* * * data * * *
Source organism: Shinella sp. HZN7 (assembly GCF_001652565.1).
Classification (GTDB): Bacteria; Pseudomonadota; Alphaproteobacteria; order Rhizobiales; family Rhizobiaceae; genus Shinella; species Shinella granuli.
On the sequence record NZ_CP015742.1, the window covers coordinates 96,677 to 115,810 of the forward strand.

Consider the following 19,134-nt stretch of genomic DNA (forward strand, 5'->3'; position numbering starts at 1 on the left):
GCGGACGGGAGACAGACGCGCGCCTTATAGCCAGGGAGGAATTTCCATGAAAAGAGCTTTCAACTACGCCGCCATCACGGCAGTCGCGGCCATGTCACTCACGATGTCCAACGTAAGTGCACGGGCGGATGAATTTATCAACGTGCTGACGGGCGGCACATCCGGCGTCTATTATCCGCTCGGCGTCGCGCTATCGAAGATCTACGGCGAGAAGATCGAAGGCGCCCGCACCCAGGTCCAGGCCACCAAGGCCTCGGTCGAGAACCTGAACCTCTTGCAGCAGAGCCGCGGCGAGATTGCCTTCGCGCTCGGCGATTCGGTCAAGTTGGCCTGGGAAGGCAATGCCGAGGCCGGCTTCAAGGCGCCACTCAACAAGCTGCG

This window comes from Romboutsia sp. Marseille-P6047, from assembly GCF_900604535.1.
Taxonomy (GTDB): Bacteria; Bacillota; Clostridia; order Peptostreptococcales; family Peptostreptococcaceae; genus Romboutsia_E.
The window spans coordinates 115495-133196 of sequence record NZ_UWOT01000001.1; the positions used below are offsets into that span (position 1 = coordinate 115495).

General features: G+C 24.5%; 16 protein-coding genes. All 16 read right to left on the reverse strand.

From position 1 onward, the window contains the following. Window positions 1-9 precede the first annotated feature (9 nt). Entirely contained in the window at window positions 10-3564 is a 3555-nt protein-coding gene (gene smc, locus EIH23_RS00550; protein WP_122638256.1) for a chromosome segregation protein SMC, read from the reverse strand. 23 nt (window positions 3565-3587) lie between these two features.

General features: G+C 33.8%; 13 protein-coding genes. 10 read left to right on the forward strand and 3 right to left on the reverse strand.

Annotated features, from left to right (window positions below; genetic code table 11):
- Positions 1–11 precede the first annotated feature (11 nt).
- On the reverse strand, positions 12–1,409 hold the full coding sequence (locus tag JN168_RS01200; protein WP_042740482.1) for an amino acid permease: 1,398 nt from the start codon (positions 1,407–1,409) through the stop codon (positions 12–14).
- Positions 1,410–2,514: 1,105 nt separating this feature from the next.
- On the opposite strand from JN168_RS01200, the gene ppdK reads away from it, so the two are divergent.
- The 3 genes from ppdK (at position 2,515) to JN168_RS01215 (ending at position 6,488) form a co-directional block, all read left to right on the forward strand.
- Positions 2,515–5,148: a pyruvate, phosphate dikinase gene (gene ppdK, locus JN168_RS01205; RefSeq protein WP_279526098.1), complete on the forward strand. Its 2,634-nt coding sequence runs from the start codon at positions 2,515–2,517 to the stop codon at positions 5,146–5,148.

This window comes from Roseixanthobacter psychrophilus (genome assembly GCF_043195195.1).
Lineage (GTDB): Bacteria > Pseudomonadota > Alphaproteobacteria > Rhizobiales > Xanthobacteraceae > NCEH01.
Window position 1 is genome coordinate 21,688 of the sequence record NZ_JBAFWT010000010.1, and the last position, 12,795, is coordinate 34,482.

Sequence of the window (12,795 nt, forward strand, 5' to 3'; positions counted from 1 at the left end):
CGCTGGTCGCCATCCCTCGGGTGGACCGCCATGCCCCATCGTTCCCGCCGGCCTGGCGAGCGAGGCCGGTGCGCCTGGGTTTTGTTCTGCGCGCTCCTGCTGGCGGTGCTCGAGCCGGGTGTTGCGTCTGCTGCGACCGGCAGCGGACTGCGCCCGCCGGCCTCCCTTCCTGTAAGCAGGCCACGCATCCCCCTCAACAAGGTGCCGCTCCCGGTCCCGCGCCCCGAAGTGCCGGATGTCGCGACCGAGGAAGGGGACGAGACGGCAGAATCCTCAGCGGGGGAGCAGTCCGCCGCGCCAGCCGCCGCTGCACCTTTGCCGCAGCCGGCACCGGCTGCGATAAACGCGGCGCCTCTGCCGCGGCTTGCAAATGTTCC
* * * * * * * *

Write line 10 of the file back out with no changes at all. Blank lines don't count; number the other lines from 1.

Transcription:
From position 1 onward, the window contains the following. Window positions 1-9 precede the first annotated feature (9 nt). Entirely contained in the window at window positions 10-3564 is a 3555-nt protein-coding gene (gene smc, locus EIH23_RS00550; protein WP_122638256.1) for a chromosome segregation protein SMC, read from the reverse strand. 23 nt (window positions 3565-3587) lie between these two features.